1. Genetics

Genetics play an important role in the development of coeliac disease. There is a strong association between coeliac disease and two type II human leukocyte antigens (HLAs):

  • HLA-DQ2 - present in ~95%.
  • HLA-DQ8 - present in ~5%.

HLA testing has a strong negative predictive value. This means an absence of the gene is strongly associated with not having the disease. However, having the gene does not mean patients will develop the disease (up to 25% of the general population have HLA-DQ2/HLA-DQ8). It is estimated that >99 percent of individuals with coeliac disease have one of both of these MHC molecules.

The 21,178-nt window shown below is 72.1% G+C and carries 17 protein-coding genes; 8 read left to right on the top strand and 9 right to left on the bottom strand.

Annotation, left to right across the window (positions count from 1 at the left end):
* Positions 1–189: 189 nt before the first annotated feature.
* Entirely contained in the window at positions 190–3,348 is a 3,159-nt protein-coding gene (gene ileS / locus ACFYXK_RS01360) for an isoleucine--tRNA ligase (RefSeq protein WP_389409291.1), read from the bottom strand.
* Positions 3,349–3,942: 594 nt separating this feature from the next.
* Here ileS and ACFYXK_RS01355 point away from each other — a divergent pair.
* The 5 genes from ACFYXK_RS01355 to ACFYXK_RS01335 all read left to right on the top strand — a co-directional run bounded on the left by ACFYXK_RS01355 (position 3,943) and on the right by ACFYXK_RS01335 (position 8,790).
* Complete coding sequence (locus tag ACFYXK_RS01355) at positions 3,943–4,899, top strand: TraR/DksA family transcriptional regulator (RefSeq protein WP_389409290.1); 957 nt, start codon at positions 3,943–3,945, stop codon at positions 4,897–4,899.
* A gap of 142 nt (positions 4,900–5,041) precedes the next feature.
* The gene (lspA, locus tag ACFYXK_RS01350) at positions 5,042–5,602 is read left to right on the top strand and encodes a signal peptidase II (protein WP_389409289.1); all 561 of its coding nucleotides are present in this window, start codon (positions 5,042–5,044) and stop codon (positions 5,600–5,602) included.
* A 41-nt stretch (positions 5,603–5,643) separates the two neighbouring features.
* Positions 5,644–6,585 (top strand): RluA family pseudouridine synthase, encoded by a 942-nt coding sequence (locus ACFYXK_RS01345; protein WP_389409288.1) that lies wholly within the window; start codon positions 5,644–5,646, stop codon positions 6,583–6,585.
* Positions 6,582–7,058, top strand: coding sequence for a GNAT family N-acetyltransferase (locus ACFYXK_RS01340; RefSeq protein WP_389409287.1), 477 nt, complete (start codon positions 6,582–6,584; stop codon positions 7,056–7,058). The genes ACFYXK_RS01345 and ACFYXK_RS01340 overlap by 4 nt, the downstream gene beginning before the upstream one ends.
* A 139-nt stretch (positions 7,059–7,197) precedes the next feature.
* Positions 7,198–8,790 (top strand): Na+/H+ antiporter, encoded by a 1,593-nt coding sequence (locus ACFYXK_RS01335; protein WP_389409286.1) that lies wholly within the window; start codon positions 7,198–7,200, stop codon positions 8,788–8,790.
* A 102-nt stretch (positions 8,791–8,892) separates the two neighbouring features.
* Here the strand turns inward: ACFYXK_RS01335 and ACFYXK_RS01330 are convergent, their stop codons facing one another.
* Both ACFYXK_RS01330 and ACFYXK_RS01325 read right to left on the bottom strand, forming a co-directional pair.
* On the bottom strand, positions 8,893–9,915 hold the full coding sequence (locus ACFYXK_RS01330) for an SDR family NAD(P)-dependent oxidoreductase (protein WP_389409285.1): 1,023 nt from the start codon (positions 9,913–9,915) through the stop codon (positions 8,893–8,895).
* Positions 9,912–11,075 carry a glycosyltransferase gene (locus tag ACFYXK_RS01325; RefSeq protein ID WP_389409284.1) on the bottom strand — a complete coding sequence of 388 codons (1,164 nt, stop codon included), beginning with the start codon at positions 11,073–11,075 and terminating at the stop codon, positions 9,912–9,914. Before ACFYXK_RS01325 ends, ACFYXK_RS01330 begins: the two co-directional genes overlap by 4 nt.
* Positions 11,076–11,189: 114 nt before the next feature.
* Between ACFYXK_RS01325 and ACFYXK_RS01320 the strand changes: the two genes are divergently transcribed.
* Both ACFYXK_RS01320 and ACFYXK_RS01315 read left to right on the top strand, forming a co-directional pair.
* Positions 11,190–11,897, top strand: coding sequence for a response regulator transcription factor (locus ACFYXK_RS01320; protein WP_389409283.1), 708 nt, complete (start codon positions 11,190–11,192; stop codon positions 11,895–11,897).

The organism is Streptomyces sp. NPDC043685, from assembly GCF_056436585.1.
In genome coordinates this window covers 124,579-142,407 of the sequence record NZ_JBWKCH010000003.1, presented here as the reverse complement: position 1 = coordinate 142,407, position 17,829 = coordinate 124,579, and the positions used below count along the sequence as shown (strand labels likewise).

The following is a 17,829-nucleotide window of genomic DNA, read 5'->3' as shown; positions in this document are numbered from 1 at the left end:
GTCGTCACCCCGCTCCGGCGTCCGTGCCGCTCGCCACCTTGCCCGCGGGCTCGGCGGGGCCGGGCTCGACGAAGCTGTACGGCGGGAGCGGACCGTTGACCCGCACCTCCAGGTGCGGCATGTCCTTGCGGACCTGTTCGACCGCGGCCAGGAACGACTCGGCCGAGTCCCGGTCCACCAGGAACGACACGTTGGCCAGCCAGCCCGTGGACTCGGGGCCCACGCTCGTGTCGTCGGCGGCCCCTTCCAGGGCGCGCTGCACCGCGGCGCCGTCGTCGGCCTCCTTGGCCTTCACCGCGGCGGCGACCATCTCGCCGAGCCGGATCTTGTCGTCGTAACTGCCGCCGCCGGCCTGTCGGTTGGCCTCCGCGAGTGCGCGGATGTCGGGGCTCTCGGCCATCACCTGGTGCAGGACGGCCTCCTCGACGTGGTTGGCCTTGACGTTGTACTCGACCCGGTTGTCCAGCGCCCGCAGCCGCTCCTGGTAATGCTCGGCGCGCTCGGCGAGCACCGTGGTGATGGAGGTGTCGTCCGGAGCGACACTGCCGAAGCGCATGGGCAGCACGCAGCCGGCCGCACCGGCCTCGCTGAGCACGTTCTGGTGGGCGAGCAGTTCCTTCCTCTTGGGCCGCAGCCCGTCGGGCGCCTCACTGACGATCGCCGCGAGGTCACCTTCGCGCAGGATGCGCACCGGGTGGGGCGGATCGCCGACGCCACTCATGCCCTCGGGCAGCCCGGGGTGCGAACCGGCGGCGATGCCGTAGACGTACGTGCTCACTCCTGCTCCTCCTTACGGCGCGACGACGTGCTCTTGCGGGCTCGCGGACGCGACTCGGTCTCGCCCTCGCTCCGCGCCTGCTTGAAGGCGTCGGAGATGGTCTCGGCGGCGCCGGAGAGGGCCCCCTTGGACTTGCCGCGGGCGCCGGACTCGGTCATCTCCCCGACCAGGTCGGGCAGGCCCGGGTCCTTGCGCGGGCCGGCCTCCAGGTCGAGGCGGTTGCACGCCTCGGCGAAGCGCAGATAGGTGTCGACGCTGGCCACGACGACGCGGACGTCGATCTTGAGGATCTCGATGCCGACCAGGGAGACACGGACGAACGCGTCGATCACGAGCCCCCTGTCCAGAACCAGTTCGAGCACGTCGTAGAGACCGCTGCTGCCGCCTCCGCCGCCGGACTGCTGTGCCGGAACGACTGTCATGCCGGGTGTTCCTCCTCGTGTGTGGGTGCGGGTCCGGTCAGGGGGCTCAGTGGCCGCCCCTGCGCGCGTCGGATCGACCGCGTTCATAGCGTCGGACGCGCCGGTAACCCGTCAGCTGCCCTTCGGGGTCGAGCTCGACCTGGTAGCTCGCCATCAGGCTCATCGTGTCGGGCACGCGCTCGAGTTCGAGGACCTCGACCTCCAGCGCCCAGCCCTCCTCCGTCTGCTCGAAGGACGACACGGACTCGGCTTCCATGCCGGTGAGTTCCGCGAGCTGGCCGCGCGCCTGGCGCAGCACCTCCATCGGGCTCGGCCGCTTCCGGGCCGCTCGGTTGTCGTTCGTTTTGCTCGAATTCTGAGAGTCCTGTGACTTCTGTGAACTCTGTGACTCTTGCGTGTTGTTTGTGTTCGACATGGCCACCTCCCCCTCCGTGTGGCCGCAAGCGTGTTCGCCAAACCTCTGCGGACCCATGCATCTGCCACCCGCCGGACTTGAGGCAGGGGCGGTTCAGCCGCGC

Type II HLA genes code for proteins important in the formation of the major histocompatibility complex (MHC) class II. These are found on T helper cells and professional antigen-presenting cells (e.g. dendritic cells). They are involved in the presentation of extracellular peptides (e.g. antigens) to the immune system. They are important in the activation of the adaptive immune system (e.g. B- and T-cell-mediated immunity).

2. Immunology

Both the innate and adaptive immune systems are involved in the inappropriate response to dietary prolamins.

Activation of T helper cells leads to stimulation of B cells and the release of pro-inflammatory cytokines. The activation of the immune system leads to the recruitment of inflammatory cells in the lamina propria (infiltration) and subsequent hyperplasia in the crypts of Lieberkühn.